Select Statutes and Other Documents: Illustrative of the History of the United States, 1861-1898

By William MacDonald | Go to book overview

impairing or otherwise affecting the right of any such Indian to tribal or other property.

SEC. 7. [The Secretary of the Interior to prescribe rules for use of waters for irrigation.]

SEC. 8. That the provision of this act shall not extend to the territory occupied by the Cherokees, Creeks, Choctaws, Chickasaws, Seminoles, and Osage, Miamies and Peorias, and Sacs and Foxes, in the Indian Territory, nor to any of the reservations of the Seneca Nation of New York Indians in the State of New York, nor to that strip of territory in the State of Nebraska adjoining the Sioux Nation on the south added by executive order.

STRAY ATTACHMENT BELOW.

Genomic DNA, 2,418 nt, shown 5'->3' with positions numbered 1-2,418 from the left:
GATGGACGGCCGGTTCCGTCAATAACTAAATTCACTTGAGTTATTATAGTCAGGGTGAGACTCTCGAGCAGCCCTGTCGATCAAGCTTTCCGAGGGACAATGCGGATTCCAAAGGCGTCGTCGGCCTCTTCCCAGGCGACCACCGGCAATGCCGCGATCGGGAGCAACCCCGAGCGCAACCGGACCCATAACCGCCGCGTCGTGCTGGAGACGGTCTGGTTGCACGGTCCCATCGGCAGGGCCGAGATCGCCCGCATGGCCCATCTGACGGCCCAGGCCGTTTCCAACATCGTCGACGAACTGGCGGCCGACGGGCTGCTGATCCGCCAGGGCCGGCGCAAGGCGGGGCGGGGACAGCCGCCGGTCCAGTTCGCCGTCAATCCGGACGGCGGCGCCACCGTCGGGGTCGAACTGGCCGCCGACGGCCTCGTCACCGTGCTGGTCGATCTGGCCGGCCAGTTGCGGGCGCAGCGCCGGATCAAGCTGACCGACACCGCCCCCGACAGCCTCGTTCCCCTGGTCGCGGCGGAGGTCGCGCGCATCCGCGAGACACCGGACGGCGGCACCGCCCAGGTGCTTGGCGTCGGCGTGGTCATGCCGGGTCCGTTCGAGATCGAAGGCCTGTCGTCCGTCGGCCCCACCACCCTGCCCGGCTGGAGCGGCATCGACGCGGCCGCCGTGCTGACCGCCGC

SEC. 9. [Appropriation for surveys.]

SEC. 10. That nothing in this act contained shall be so construed as to affect the right and power of Congress to grant the right of way through any lands granted to an Indian, or a tribe of Indians, for railroads or other highways, or telegraph lines, for the public use, or to condemn such lands to public uses, upon making just compensation.

SEC. 11. That nothing in this act shall be so construed as to prevent the removal of the Southern Ute Indians from their present reservation in Southwestern Colorado to a new reservation by and with the consent of a majority of the adult male members of said tribe.

APPROVED, February 8, 1887.


No. 116. Ownership of Real Estate in the Territories
March 3, 1887

A BILL to restrict the ownership of real estate in the Territories to American citizens was introduced in the House, January 11, 1886, by Lewis E. Payson of Illinois, and referred to the Committee on Public Lands. The bill was not reported until July 31; the same day it passed the House, the vote being 210 to 6, 106 not voting. The Senate passed the bill with amend

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